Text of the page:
Unpublished Documents on the History of the Seychelles Islands Anterior to 1810
This compilation of documents is an important source for the study of the early history of the Seychelles, an archipelago located in the western Indian Ocean north of Madagascar. Previously uninhabited, the islands were explored by the Portuguese navigator Vasco da Gama in the early 1500s. In the 1740s, the French sent expeditions from the Isle de France (present-day Mauritius) to the Seychelles, and on November 1, 1756, Captain Corneille Nicolas Morphey, commander of the French East India Company frigate Le Cerf, took possession of the islands in the name of the King of France and the French East India Company. Settlement began in the 1770s with the establishment of plantations to produce, with imported slave labor, crops such as cotton, sugar, and rice. The British seized the islands in 1794 and gained permanent control of them in 1814 at the conclusion of the Napoleonic wars. This book, published in 1909 in Mahé (the capital of the then-British crown colony of the Seychelles), includes the texts of the most important French documents relating to the history of the islands from 1742 to 1810. The documents were gathered from major libraries and archives in Paris, the Archives of Mauritius, and the City Library of Caen. Also included is a listing of early maps of the Seychelles. The Republic of Seychelles became an independent nation in 1976.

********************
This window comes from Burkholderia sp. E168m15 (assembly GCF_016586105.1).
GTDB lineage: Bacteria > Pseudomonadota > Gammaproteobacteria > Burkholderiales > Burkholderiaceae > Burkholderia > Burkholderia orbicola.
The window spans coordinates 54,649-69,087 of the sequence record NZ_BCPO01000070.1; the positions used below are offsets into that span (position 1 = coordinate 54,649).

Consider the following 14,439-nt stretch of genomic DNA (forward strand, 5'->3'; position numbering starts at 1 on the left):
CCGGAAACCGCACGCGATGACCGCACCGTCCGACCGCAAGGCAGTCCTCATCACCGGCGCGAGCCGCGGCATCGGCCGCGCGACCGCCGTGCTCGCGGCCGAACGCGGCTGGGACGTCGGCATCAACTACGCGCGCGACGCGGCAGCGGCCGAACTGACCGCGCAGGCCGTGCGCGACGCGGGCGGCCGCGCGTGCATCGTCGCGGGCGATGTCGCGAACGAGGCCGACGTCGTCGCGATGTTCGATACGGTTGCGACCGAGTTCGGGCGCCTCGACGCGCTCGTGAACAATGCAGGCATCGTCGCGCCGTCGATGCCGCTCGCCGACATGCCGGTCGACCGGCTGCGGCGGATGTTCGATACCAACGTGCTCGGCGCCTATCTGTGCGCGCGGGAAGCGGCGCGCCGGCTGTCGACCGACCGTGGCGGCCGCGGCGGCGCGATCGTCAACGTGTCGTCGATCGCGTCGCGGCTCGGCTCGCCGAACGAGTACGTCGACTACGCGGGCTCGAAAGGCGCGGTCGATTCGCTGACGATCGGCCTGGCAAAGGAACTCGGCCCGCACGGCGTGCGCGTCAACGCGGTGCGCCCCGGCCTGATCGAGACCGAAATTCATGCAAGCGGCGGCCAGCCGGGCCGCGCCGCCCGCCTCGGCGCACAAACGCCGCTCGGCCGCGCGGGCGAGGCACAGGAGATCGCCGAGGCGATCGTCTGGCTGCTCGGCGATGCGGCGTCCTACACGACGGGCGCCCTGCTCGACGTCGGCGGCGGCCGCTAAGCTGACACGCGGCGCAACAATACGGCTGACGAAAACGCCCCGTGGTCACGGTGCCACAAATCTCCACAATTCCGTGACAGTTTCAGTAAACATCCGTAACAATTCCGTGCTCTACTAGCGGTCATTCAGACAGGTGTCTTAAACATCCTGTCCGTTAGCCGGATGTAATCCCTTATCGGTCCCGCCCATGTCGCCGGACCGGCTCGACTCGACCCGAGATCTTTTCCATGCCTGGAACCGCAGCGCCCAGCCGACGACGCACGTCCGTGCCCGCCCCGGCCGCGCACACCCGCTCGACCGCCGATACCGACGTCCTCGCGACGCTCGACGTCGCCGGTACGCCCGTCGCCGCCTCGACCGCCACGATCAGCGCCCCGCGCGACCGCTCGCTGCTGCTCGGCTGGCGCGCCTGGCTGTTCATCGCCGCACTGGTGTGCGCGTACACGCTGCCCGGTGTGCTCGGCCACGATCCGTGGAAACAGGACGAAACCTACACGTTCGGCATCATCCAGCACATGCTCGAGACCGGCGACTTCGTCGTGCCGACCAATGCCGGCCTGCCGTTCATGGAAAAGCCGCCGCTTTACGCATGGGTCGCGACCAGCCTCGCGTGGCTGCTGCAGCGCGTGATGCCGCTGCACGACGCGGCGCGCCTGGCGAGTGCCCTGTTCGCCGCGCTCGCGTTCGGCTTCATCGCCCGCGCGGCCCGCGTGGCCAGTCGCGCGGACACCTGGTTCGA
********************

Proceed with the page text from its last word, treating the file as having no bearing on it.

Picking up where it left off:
Printed at the Government Printing Office, Mahé, Seychelles
Type of Item
xxxi, 417, 5 pages
Last updated: September 29, 2014